Guest Contribution by Matthew Marteinsson
At first listen you can tell Mark of the Ninja is a game with a wide dynamic range. The game is all about being hidden and safe or out in the open with the danger of being seen. A very binary visual contrast between being hidden and visible informs the player clearly which state they are in. When hidden, the player has got time to observe what guards are doing and plan your approach. When they’re spotted, it’s a hurried dash to get back to a hiding spot or take out the threat. So how did the audio support having such big contrasts in gameplay?
My overall audio philosophy with games is your sounds always need to be either world building or player informing. That mindset, combined with a very dynamic gameplay, naturally evolved into a large dynamic range to the audio. One of the first things we did was plan what we were going to do with music. We knew we didn’t want wall to wall, in your face music. What we did want was for the music to signal a state change in gameplay. But we did want to have at least some music for playing the entire game.
We settled on a base level of music as an ambient piece for each world. It is very low key and at times blends into ambient world sounds. That’s our world building/mood setting stuff. Then, if a guard sees you, it kicks into a high energy piece that really lets you know something has happened. If you manage to hide, the guards will continue searching for you for a period of time. During that searching, the music calms down a notch so the player knows they aren’t safe yet. If the player is found during that search, the music cranks up again. If they aren’t, it fades back down to the ambient music level. In some levels, the music is manually raised in intensity when the player has to do something like escape a building before it explodes. All of this helped ensure the player wouldn’t get tired of the music and it could really signal changes in game state to the player.
We only had one special case area in the game where this music template didn’t fit. During one level the ninja needs to navigate through a series of building floors before the power comes back on each floor; turning the lights and alarms back on. For these we created a cue that ran the length of time the player had, with the cue rising in tension and volume the entire time. If the player made it through the floor in time the music faded and started again when they reached the next floor. If they didn’t make it, the cue ran into the start of the high energy music which triggered automatically. That would also reset when the player escaped to the next floor. This worked really well: it informed the player what was going on and gave some nice audio space so the rising music would really mean something.
The dynamics of the sound effects was a bit more subtle, and in some ways just inherently happened due to gameplay. When the player is watching and planning there’s generally not a lot going on: guards walking, lasers humming, idle chatter. Also, the guards are always louder than the ninja since they have foley sounds to their movement…while the ninja has none. He’s such a badass ninja that even his clothes don’t make a sound. When the soundscape does get loud and busy, it’s always when a lot is going on and the player’s planning time is over. Basically, when the game gets loud it’s time for action. Be it killing or running, the player can tell from the volume change they shouldn’t be sitting still anymore. And this ties into the idea that audio should be doing one of two things, in this case informing the player.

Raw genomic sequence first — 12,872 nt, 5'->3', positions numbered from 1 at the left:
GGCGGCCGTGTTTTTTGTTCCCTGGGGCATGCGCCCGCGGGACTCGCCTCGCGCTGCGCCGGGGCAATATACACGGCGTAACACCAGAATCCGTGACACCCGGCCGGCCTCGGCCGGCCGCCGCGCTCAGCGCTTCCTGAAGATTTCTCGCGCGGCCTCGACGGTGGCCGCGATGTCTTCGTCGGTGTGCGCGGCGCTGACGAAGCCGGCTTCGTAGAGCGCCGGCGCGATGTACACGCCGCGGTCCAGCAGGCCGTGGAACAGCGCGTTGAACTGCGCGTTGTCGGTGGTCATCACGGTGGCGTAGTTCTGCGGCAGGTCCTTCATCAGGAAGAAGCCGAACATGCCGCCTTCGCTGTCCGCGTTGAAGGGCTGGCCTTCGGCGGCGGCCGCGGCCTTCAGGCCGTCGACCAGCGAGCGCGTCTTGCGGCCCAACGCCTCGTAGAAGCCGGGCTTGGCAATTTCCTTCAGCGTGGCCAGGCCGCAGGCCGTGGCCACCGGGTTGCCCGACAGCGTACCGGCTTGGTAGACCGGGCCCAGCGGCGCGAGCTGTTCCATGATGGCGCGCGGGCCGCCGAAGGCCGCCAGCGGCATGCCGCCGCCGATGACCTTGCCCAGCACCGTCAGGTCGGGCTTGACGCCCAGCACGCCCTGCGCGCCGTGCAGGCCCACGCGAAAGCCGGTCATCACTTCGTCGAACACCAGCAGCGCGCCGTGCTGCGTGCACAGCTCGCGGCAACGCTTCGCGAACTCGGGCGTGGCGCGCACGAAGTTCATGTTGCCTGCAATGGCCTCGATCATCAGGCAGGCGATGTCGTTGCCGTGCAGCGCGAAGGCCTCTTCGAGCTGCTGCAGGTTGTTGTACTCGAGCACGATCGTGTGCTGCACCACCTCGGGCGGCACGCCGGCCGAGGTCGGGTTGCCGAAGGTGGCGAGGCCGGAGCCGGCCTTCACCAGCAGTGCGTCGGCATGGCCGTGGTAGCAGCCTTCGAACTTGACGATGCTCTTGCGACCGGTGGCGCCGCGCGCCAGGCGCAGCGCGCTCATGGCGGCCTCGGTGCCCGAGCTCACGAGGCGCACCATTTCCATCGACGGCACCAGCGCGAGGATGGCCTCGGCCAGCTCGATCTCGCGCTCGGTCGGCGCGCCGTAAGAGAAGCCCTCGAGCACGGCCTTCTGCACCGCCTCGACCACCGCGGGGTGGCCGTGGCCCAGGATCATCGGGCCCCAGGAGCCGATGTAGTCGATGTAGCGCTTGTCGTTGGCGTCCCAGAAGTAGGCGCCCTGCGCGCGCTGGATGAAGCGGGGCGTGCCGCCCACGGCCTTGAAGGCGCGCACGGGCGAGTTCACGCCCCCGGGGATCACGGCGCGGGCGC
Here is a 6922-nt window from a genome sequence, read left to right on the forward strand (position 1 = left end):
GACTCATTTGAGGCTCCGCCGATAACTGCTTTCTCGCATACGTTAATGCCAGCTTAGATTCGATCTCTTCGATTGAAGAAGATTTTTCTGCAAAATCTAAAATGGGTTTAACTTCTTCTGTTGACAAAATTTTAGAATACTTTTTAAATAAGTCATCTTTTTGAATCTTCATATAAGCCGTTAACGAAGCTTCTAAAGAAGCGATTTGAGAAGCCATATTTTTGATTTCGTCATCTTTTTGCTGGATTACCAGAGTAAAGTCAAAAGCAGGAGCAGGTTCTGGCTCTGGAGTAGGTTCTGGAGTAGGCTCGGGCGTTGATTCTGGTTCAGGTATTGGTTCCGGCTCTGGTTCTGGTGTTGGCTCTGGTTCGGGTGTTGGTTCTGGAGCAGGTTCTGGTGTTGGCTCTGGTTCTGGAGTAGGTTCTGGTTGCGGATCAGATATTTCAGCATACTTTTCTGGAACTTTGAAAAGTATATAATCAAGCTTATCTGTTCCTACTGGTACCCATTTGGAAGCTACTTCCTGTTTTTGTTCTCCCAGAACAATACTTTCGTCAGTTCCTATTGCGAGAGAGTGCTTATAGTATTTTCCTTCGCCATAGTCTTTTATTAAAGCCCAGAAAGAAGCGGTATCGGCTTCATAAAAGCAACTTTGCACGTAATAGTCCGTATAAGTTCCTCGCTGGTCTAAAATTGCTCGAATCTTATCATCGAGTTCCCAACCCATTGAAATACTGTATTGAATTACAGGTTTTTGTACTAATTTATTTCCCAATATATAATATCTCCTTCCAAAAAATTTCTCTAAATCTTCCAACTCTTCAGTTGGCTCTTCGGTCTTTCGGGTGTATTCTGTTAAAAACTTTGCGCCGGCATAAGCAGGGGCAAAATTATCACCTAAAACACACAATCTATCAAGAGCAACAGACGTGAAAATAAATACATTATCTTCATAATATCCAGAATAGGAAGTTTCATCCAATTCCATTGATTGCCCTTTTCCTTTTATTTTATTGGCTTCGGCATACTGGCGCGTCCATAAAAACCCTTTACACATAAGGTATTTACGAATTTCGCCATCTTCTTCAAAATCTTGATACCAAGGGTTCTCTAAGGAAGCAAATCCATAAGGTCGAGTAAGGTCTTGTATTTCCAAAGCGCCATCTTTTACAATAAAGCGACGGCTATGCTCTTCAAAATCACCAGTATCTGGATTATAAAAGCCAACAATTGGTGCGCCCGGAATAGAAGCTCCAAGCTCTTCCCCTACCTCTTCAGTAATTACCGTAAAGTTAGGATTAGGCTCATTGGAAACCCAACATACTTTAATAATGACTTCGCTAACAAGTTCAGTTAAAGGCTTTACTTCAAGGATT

The last audio component was speech. The story driven narrative speech was as dynamic as the scene called for, but the guard chatter needed a little more thought put into it. Guards would have different “alert levels” depending on different conditions in the game. If nothing had happened, they would react one way. If they had previously seen the ninja, it would be a different reaction. This resulted in a need for different speech performances for each “alert level”. While this didn’t result in a huge volume change it did have nice toneal changes. With a system like this, we had to be careful we weren’t jumping back and forth between logic levels. At its simplest, it meant we had to be sure to have speech responses for all alert levels for each event type.
Overall, MotN’s sound dynamics were a reaction to a very dynamic gameplay setup. A well made stealth game intrinsically leads to a dynamic soundscape. Audio always has an important role in any game and sometimes that role is to be quiet. If everything is always louder than everything else, the player is just going to tune the audio out. You lose the ability to build an immersive world, or to inform the player of anything. But keep it dynamic and they’ll keep paying attention; and keep immersed in the world you’re giving them. If you don’t have any quiet you don’t know when it’s loud.